Bitcoin surpassed $35,000 for the first time on Wednesday as trading volumes in the world's most popular cryptocurrency extended record highs.
The digital token hit a new high of $35,783 during intraday trading on Wednesday, before falling back to around $34,000.
Bitcoin's rally coincided with the results of the runoff elections in Georgia, which showed Democrats won both races and will control the Senate for the first time since 2015.
US economists have indicated a Democratic-controlled Senate will likely lead to another large fiscal stimulus package, crimping demand for haven assets like the dollar.
The US dollar index slid 0.2% to 89.29, falling to a fresh two-and-a-half year low. Ordinarily when the dollar depreciates, there is a higher probability that bitcoin will rise.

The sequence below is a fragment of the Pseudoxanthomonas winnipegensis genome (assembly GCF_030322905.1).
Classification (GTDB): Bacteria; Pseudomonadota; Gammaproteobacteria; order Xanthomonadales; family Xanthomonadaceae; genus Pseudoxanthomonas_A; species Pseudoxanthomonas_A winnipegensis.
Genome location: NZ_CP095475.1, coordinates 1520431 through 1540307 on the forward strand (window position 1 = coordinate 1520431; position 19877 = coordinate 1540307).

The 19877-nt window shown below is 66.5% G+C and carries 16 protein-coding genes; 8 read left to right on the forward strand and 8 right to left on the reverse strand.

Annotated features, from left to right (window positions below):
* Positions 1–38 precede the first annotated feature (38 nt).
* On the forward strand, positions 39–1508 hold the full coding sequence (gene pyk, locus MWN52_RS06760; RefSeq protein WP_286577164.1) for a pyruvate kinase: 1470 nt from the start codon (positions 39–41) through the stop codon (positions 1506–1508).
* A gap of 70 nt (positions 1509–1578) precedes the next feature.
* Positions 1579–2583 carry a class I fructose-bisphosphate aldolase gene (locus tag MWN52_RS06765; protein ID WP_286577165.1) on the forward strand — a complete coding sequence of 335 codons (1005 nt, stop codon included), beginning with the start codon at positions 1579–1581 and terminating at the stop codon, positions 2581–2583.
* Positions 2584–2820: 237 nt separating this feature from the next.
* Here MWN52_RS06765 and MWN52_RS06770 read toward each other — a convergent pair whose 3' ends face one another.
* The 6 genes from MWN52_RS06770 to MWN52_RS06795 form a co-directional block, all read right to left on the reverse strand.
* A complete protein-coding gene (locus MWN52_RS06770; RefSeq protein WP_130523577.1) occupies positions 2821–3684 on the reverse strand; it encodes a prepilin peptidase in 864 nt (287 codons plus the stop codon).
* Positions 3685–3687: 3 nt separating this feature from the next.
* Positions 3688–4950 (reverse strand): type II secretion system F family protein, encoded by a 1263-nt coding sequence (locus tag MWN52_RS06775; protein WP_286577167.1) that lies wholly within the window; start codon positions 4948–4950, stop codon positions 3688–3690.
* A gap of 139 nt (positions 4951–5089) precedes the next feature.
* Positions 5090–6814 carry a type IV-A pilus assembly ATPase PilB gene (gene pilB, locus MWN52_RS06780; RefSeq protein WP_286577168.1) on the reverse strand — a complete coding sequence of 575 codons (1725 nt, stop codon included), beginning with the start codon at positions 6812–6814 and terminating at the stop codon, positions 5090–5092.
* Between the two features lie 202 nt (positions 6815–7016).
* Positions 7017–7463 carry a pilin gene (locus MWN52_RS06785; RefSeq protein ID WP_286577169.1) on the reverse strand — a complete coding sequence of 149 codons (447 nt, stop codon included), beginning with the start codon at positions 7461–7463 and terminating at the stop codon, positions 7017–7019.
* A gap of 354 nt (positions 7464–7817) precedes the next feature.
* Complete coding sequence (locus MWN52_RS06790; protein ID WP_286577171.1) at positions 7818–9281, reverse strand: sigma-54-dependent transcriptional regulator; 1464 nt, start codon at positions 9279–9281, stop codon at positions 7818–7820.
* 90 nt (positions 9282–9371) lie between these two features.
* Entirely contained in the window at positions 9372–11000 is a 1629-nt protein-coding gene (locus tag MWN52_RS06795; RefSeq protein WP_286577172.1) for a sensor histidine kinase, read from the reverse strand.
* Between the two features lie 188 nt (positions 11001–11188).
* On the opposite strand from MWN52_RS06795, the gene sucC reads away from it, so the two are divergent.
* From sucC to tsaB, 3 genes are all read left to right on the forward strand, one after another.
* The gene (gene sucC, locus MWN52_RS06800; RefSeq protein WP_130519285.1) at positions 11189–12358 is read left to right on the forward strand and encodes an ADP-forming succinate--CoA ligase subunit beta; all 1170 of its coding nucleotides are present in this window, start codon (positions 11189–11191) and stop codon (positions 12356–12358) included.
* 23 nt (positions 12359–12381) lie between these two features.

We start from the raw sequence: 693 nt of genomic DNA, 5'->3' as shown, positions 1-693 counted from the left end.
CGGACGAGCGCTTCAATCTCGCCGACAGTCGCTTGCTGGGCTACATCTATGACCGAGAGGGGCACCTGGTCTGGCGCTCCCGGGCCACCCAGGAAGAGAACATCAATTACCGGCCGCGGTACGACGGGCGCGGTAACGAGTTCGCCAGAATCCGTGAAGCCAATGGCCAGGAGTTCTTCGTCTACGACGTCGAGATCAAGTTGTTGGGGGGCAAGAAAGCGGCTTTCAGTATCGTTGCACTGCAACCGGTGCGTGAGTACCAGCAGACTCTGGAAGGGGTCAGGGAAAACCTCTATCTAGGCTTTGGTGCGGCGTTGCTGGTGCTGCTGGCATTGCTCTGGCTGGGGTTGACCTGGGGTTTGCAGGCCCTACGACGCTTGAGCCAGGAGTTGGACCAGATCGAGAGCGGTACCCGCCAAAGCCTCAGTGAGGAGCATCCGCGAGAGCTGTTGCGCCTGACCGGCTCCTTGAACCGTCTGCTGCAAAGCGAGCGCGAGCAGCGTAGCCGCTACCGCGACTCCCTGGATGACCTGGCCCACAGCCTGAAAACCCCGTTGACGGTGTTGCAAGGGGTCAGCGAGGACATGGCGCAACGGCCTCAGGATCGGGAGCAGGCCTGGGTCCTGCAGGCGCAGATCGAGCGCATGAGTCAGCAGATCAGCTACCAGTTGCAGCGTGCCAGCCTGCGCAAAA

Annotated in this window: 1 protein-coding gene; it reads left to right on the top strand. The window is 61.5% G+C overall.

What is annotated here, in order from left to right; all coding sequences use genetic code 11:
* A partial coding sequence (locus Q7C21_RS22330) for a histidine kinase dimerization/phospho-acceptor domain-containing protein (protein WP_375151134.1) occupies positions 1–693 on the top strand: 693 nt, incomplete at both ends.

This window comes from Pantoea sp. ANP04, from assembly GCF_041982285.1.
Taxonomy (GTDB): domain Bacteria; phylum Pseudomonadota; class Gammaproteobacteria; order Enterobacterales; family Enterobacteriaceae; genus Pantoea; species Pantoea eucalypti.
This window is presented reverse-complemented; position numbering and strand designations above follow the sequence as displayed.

Bitcoin's jump followed a bullish call from JPMorgan strategists, who predicted the current speculative mania could stage a monster rally and take its price as high as $100,000.
"The simple bullish macro argument appears to be firmly in place for bitcoin, but it is obvious that price action will remain volatile," said Edward Moya, a senior market analyst at OANDA.
"Outlandish calls for bitcoin to rise to $50,000, $100,000 or $200,000 just got its biggest endorsement from JPMorgan's strategists, a goal for the largest cryptocurrency to potentially reach $146,000 in the long-term," he said.